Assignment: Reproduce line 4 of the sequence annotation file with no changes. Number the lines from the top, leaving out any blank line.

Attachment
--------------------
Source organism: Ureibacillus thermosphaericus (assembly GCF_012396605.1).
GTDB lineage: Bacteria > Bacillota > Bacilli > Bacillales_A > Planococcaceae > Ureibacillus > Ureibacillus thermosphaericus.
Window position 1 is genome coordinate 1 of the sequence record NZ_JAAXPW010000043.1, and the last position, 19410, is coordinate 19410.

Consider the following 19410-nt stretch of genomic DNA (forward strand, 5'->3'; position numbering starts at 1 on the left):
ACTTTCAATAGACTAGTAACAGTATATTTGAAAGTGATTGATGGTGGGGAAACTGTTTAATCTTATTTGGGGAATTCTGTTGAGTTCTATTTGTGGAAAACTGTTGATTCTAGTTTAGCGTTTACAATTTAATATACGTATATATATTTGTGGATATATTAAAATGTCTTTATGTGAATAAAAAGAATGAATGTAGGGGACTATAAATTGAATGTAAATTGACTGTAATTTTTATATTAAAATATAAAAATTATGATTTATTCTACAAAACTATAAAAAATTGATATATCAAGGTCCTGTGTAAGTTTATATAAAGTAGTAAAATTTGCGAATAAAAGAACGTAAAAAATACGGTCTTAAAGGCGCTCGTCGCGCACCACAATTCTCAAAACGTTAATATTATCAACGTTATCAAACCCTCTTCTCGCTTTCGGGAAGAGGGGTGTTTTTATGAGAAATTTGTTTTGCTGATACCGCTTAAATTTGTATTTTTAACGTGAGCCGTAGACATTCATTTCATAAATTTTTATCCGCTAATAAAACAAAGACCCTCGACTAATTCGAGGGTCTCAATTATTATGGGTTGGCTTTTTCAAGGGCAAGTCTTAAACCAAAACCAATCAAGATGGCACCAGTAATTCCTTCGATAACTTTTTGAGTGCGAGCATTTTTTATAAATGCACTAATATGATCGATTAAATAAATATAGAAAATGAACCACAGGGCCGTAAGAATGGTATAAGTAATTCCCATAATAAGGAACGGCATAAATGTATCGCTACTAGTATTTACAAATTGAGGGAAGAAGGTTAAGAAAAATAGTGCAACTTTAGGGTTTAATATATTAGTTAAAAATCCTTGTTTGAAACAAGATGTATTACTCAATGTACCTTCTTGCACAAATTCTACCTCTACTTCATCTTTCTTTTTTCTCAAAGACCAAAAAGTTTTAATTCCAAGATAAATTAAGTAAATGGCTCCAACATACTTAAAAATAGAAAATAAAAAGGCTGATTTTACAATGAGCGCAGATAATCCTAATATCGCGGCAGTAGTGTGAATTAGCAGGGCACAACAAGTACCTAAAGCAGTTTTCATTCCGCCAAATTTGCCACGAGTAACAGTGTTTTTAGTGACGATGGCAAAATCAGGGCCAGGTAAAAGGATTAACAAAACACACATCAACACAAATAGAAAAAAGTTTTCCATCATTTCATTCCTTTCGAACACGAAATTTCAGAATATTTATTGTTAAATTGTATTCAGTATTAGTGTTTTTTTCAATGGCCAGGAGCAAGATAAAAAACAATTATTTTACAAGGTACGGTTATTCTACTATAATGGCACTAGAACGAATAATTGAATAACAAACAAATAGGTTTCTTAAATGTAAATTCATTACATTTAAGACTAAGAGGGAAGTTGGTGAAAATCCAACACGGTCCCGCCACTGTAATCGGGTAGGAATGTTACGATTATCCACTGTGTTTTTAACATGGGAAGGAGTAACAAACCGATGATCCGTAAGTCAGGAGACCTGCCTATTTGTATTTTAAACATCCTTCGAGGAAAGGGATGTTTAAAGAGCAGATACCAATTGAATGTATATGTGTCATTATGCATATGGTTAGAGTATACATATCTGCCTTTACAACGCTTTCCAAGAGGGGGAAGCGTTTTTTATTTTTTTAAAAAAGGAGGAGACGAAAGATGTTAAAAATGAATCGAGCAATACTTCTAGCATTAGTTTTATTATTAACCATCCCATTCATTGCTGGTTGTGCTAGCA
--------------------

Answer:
Consider the following 19410-nt stretch of genomic DNA (forward strand, 5'->3'; position numbering starts at 1 on the left):